Talk show host and debt guru Dave Ramsey says that there is no such thing as good debt. He constantly tells his audience that all debt is bad debt. But, many other financial experts feel that there is such a thing as good debt when used in the right way for a few select purchases. So, what constitutes good debt and bad debt?
Most Debt Is Bad Debt
Most people agree that bad debt is anything that you pay for with credit that depreciates in value. So, for example, if you bought a brand new 60 inch television set on a credit card for $1,500, it is immediately worth less than that $1,500 as soon as you take it out of the store’s doors where you bought it. The same is true of your car. We all have heard how much a car depreciates as soon as you drive it off of the car lot. Items that depreciate in value are routinely considered bad debt. Bad debt has the potential to hurt your credit score if not monitored properly or if it is abused.
Good Debt Increases Your Net Worth
Many financial planners and expert say that there are some instances where purchases made with taking on new debt can be classified as good debt. Good debt can be directly tied to an asset or an expense that will increase your net worth. For example, buying a house with a mortgage is considered a good use of debt because in most cases the asset appreciates at the rate of inflation in most areas of the country. While the housing crisis of the recent few years have shown that housing prices do not rise in perpetuity, real estate is still considered a good investment with the appropriate use of debt which is normally considered good debt. Another example of good debt is investing in education. One caveat that should be addressed is those individuals taking on large amounts student loan debt from private colleges or while studying majors that do not have an adequate payoff for the amount of debt. A doctor or lawyer who takes on student loan debt can justify the use of this good debt in most cases because the payoff at the end of the college degree is high. But, an art history major who takes on massive student debt from a prestigious private liberal arts college, for example, will most likely not see a recoupment of the investment.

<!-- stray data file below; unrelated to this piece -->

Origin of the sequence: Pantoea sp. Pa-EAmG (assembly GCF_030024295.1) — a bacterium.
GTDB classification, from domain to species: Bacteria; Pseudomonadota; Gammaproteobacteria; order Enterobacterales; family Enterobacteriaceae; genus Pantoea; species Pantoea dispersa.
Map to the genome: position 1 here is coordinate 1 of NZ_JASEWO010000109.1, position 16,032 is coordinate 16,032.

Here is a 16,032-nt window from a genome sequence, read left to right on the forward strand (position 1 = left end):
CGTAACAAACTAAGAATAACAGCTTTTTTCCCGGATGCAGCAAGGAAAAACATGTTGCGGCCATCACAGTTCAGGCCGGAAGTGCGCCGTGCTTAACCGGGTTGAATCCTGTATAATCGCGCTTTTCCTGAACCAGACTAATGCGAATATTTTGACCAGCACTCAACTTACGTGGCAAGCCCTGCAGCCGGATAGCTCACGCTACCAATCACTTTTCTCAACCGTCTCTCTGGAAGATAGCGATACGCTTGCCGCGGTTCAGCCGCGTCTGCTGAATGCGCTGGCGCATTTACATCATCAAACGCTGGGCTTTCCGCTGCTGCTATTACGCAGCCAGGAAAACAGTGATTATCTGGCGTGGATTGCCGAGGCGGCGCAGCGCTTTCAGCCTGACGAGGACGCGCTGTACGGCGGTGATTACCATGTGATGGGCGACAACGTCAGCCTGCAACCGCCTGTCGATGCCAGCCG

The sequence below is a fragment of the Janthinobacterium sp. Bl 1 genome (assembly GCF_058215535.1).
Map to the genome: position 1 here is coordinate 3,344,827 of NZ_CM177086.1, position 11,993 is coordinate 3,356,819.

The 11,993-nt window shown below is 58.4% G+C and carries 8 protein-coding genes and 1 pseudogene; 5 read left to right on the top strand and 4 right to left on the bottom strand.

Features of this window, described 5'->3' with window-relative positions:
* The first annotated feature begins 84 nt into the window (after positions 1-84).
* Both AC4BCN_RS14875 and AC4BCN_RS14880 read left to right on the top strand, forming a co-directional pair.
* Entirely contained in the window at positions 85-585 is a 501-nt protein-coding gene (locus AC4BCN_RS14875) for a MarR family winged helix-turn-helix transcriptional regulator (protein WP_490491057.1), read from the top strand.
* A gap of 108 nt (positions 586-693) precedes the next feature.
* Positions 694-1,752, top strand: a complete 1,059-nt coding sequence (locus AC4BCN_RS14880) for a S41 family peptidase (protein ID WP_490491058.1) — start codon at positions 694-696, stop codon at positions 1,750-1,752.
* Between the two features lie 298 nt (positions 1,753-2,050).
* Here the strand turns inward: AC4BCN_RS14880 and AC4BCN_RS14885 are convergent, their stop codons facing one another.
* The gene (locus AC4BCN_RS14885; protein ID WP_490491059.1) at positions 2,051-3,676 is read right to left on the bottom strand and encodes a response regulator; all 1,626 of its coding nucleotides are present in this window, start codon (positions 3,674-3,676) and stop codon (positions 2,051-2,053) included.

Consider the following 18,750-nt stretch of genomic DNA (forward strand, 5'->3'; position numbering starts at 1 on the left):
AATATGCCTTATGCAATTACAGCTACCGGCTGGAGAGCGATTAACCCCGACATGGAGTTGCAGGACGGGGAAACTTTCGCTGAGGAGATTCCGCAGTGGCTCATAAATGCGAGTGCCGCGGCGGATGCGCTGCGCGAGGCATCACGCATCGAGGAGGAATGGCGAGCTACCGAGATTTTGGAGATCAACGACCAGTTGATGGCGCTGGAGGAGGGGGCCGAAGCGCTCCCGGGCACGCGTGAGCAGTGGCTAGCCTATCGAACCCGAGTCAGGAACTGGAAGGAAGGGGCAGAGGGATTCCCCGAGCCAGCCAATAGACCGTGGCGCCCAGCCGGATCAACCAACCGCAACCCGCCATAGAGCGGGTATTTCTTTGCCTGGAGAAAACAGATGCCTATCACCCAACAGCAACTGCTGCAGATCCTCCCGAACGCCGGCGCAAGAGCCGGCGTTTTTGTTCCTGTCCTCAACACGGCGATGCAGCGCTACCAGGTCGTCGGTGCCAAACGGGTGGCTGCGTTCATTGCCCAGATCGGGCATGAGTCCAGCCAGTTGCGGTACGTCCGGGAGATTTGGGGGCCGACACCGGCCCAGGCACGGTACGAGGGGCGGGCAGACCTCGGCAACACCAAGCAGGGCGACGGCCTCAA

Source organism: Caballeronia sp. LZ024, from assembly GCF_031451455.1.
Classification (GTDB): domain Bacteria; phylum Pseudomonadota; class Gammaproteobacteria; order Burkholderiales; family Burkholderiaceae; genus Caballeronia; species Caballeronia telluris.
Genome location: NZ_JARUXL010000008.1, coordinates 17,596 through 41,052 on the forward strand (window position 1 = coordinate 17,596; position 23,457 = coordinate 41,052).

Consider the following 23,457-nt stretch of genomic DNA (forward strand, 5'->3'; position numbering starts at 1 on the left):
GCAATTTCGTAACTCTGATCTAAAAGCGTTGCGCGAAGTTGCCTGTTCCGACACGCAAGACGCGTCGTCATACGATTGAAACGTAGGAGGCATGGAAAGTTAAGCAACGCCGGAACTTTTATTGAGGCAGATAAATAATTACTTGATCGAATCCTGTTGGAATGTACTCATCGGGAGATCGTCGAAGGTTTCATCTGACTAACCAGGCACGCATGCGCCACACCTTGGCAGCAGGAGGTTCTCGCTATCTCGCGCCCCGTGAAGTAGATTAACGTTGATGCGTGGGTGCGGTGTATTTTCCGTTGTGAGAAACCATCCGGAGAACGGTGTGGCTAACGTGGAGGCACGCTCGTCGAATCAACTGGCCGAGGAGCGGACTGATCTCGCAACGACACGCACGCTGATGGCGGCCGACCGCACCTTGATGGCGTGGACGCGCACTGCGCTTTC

Everyone has to make their own determination if there is indeed such a thing as good debt. Many people fool themselves into thinking that they are taking on good debt in order to feel better about the debt accumulation. Serious consideration must be made before a person takes on too much debt, whether good debt or bad. There is quickly the potential for it to get out of control if the borrower is not careful.
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